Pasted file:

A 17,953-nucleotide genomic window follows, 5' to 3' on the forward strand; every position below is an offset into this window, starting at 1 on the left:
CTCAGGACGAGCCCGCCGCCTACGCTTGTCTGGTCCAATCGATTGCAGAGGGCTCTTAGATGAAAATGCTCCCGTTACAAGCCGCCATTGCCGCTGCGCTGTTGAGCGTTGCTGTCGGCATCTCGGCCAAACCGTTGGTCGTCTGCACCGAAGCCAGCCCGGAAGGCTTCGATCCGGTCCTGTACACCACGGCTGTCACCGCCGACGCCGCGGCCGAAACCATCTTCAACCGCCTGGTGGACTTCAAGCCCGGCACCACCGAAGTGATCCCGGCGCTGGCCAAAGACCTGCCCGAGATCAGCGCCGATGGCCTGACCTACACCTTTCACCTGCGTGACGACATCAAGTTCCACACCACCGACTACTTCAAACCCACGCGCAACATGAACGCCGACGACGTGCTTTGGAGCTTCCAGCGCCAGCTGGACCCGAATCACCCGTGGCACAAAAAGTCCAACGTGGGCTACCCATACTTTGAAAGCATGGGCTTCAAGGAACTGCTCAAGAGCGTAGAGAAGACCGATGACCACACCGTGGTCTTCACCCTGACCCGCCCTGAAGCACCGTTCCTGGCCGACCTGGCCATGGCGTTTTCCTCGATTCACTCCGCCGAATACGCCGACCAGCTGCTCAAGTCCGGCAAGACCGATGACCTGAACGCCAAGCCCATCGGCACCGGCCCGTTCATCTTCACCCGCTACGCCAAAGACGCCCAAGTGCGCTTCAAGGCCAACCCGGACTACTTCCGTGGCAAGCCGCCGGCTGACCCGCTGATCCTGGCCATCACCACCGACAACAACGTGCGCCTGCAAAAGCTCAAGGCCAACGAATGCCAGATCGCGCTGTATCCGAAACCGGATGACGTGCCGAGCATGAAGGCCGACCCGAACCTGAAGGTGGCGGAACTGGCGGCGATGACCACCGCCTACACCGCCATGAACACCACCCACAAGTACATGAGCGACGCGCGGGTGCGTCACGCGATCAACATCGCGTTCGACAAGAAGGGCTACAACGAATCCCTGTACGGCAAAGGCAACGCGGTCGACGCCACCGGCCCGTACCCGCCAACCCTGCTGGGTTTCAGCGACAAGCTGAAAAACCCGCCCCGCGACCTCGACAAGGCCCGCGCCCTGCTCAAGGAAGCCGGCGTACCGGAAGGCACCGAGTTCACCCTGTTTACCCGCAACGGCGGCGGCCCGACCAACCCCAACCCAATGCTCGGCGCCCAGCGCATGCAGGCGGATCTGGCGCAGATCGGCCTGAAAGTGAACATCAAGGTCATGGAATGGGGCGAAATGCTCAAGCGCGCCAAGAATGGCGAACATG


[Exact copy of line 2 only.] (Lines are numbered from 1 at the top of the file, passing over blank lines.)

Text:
CTCAGGACGAGCCCGCCGCCTACGCTTGTCTGGTCCAATCGATTGCAGAGGGCTCTTAGATGAAAATGCTCCCGTTACAAGCCGCCATTGCCGCTGCGCTGTTGAGCGTTGCTGTCGGCATCTCGGCCAAACCGTTGGTCGTCTGCACCGAAGCCAGCCCGGAAGGCTTCGATCCGGTCCTGTACACCACGGCTGTCACCGCCGACGCCGCGGCCGAAACCATCTTCAACCGCCTGGTGGACTTCAAGCCCGGCACCACCGAAGTGATCCCGGCGCTGGCCAAAGACCTGCCCGAGATCAGCGCCGATGGCCTGACCTACACCTTTCACCTGCGTGACGACATCAAGTTCCACACCACCGACTACTTCAAACCCACGCGCAACATGAACGCCGACGACGTGCTTTGGAGCTTCCAGCGCCAGCTGGACCCGAATCACCCGTGGCACAAAAAGTCCAACGTGGGCTACCCATACTTTGAAAGCATGGGCTTCAAGGAACTGCTCAAGAGCGTAGAGAAGACCGATGACCACACCGTGGTCTTCACCCTGACCCGCCCTGAAGCACCGTTCCTGGCCGACCTGGCCATGGCGTTTTCCTCGATTCACTCCGCCGAATACGCCGACCAGCTGCTCAAGTCCGGCAAGACCGATGACCTGAACGCCAAGCCCATCGGCACCGGCCCGTTCATCTTCACCCGCTACGCCAAAGACGCCCAAGTGCGCTTCAAGGCCAACCCGGACTACTTCCGTGGCAAGCCGCCGGCTGACCCGCTGATCCTGGCCATCACCACCGACAACAACGTGCGCCTGCAAAAGCTCAAGGCCAACGAATGCCAGATCGCGCTGTATCCGAAACCGGATGACGTGCCGAGCATGAAGGCCGACCCGAACCTGAAGGTGGCGGAACTGGCGGCGATGACCACCGCCTACACCGCCATGAACACCACCCACAAGTACATGAGCGACGCGCGGGTGCGTCACGCGATCAACATCGCGTTCGACAAGAAGGGCTACAACGAATCCCTGTACGGCAAAGGCAACGCGGTCGACGCCACCGGCCCGTACCCGCCAACCCTGCTGGGTTTCAGCGACAAGCTGAAAAACCCGCCCCGCGACCTCGACAAGGCCCGCGCCCTGCTCAAGGAAGCCGGCGTACCGGAAGGCACCGAGTTCACCCTGTTTACCCGCAACGGCGGCGGCCCGACCAACCCCAACCCAATGCTCGGCGCCCAGCGCATGCAGGCGGATCTGGCGCAGATCGGCCTGAAAGTGAACATCAAGGTCATGGAATGGGGCGAAATGCTCAAGCGCGCCAAGAATGGCGAACATG